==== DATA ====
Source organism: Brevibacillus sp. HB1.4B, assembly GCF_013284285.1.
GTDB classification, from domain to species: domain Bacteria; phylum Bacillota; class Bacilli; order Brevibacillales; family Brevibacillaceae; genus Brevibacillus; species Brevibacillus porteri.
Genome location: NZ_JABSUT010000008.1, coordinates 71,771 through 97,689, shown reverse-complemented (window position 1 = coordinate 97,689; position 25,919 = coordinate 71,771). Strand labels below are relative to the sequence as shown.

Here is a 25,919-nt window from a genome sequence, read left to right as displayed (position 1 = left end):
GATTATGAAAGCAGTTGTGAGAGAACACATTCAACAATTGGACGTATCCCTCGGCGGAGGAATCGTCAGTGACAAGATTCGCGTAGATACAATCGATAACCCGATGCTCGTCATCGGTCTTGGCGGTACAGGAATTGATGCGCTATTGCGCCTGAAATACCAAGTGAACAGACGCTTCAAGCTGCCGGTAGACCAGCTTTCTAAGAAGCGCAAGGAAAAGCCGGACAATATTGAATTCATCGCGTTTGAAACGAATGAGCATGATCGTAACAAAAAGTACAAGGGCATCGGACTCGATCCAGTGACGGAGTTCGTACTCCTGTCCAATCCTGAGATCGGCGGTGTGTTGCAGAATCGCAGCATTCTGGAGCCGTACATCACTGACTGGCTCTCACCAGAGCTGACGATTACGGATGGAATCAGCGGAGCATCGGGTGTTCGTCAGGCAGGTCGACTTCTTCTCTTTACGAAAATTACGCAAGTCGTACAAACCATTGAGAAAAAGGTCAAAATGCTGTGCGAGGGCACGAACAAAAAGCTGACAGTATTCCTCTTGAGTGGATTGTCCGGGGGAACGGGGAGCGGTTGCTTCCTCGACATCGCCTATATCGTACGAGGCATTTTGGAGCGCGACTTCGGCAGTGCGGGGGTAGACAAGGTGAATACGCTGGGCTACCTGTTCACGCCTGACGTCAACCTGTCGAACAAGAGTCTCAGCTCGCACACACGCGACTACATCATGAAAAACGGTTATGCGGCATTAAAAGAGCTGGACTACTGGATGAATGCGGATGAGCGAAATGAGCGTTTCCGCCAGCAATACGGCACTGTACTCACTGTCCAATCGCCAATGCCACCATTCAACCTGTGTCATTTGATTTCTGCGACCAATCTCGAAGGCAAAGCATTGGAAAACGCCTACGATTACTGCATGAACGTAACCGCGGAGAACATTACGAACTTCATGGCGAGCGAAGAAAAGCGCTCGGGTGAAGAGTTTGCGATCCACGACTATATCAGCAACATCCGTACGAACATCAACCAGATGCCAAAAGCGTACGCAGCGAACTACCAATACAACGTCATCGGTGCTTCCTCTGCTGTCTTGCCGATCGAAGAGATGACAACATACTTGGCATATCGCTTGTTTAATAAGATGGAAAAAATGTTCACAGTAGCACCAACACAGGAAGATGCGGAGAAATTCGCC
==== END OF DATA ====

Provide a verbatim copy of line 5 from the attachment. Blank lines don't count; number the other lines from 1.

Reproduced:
GATTATGAAAGCAGTTGTGAGAGAACACATTCAACAATTGGACGTATCCCTCGGCGGAGGAATCGTCAGTGACAAGATTCGCGTAGATACAATCGATAACCCGATGCTCGTCATCGGTCTTGGCGGTACAGGAATTGATGCGCTATTGCGCCTGAAATACCAAGTGAACAGACGCTTCAAGCTGCCGGTAGACCAGCTTTCTAAGAAGCGCAAGGAAAAGCCGGACAATATTGAATTCATCGCGTTTGAAACGAATGAGCATGATCGTAACAAAAAGTACAAGGGCATCGGACTCGATCCAGTGACGGAGTTCGTACTCCTGTCCAATCCTGAGATCGGCGGTGTGTTGCAGAATCGCAGCATTCTGGAGCCGTACATCACTGACTGGCTCTCACCAGAGCTGACGATTACGGATGGAATCAGCGGAGCATCGGGTGTTCGTCAGGCAGGTCGACTTCTTCTCTTTACGAAAATTACGCAAGTCGTACAAACCATTGAGAAAAAGGTCAAAATGCTGTGCGAGGGCACGAACAAAAAGCTGACAGTATTCCTCTTGAGTGGATTGTCCGGGGGAACGGGGAGCGGTTGCTTCCTCGACATCGCCTATATCGTACGAGGCATTTTGGAGCGCGACTTCGGCAGTGCGGGGGTAGACAAGGTGAATACGCTGGGCTACCTGTTCACGCCTGACGTCAACCTGTCGAACAAGAGTCTCAGCTCGCACACACGCGACTACATCATGAAAAACGGTTATGCGGCATTAAAAGAGCTGGACTACTGGATGAATGCGGATGAGCGAAATGAGCGTTTCCGCCAGCAATACGGCACTGTACTCACTGTCCAATCGCCAATGCCACCATTCAACCTGTGTCATTTGATTTCTGCGACCAATCTCGAAGGCAAAGCATTGGAAAACGCCTACGATTACTGCATGAACGTAACCGCGGAGAACATTACGAACTTCATGGCGAGCGAAGAAAAGCGCTCGGGTGAAGAGTTTGCGATCCACGACTATATCAGCAACATCCGTACGAACATCAACCAGATGCCAAAAGCGTACGCAGCGAACTACCAATACAACGTCATCGGTGCTTCCTCTGCTGTCTTGCCGATCGAAGAGATGACAACATACTTGGCATATCGCTTGTTTAATAAGATGGAAAAAATGTTCACAGTAGCACCAACACAGGAAGATGCGGAGAAATTCGCC